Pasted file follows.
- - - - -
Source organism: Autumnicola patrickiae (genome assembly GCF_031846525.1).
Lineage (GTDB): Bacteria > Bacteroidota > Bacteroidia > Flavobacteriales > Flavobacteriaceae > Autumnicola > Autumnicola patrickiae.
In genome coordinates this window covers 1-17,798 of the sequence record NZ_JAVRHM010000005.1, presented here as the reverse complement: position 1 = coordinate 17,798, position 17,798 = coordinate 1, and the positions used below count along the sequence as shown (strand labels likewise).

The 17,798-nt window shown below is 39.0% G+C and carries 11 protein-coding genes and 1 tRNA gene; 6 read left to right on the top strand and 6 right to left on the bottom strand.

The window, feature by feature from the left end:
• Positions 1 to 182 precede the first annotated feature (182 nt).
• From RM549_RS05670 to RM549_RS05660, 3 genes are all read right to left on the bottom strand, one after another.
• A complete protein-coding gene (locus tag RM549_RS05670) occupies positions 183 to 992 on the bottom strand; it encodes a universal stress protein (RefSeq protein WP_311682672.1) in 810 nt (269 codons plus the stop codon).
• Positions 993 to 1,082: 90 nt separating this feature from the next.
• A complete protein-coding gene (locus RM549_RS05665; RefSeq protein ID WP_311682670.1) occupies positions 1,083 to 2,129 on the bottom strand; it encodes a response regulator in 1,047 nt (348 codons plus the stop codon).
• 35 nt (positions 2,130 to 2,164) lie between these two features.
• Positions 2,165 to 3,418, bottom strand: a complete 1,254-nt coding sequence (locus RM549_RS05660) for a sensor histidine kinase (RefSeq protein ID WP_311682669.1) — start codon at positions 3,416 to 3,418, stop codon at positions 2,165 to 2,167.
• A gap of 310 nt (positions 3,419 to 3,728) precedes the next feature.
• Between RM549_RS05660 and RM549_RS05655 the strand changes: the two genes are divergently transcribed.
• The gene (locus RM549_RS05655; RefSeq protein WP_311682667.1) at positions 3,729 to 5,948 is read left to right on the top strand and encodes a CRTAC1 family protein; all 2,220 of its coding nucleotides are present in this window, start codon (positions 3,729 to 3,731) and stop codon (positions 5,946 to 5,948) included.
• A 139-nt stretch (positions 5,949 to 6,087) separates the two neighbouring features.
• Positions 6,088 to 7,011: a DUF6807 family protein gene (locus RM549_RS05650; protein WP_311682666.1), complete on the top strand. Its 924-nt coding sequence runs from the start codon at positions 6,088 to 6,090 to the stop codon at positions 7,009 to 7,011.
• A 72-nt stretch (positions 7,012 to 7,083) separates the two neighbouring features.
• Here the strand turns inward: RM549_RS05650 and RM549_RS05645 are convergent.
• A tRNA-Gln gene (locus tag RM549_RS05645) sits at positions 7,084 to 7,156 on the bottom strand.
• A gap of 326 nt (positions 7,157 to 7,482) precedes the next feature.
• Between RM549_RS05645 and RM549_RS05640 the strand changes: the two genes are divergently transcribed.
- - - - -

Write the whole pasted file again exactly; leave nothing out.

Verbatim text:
Source organism: Autumnicola patrickiae (genome assembly GCF_031846525.1).
Lineage (GTDB): Bacteria > Bacteroidota > Bacteroidia > Flavobacteriales > Flavobacteriaceae > Autumnicola > Autumnicola patrickiae.
In genome coordinates this window covers 1-17,798 of the sequence record NZ_JAVRHM010000005.1, presented here as the reverse complement: position 1 = coordinate 17,798, position 17,798 = coordinate 1, and the positions used below count along the sequence as shown (strand labels likewise).

The 17,798-nt window shown below is 39.0% G+C and carries 11 protein-coding genes and 1 tRNA gene; 6 read left to right on the top strand and 6 right to left on the bottom strand.

The window, feature by feature from the left end:
• Positions 1 to 182 precede the first annotated feature (182 nt).
• From RM549_RS05670 to RM549_RS05660, 3 genes are all read right to left on the bottom strand, one after another.
• A complete protein-coding gene (locus tag RM549_RS05670) occupies positions 183 to 992 on the bottom strand; it encodes a universal stress protein (RefSeq protein WP_311682672.1) in 810 nt (269 codons plus the stop codon).
• Positions 993 to 1,082: 90 nt separating this feature from the next.
• A complete protein-coding gene (locus RM549_RS05665; RefSeq protein ID WP_311682670.1) occupies positions 1,083 to 2,129 on the bottom strand; it encodes a response regulator in 1,047 nt (348 codons plus the stop codon).
• 35 nt (positions 2,130 to 2,164) lie between these two features.
• Positions 2,165 to 3,418, bottom strand: a complete 1,254-nt coding sequence (locus RM549_RS05660) for a sensor histidine kinase (RefSeq protein ID WP_311682669.1) — start codon at positions 3,416 to 3,418, stop codon at positions 2,165 to 2,167.
• A gap of 310 nt (positions 3,419 to 3,728) precedes the next feature.
• Between RM549_RS05660 and RM549_RS05655 the strand changes: the two genes are divergently transcribed.
• The gene (locus RM549_RS05655; RefSeq protein WP_311682667.1) at positions 3,729 to 5,948 is read left to right on the top strand and encodes a CRTAC1 family protein; all 2,220 of its coding nucleotides are present in this window, start codon (positions 3,729 to 3,731) and stop codon (positions 5,946 to 5,948) included.
• A 139-nt stretch (positions 5,949 to 6,087) separates the two neighbouring features.
• Positions 6,088 to 7,011: a DUF6807 family protein gene (locus RM549_RS05650; protein WP_311682666.1), complete on the top strand. Its 924-nt coding sequence runs from the start codon at positions 6,088 to 6,090 to the stop codon at positions 7,009 to 7,011.
• A 72-nt stretch (positions 7,012 to 7,083) separates the two neighbouring features.
• Here the strand turns inward: RM549_RS05650 and RM549_RS05645 are convergent.
• A tRNA-Gln gene (locus tag RM549_RS05645) sits at positions 7,084 to 7,156 on the bottom strand.
• A gap of 326 nt (positions 7,157 to 7,482) precedes the next feature.
• Between RM549_RS05645 and RM549_RS05640 the strand changes: the two genes are divergently transcribed.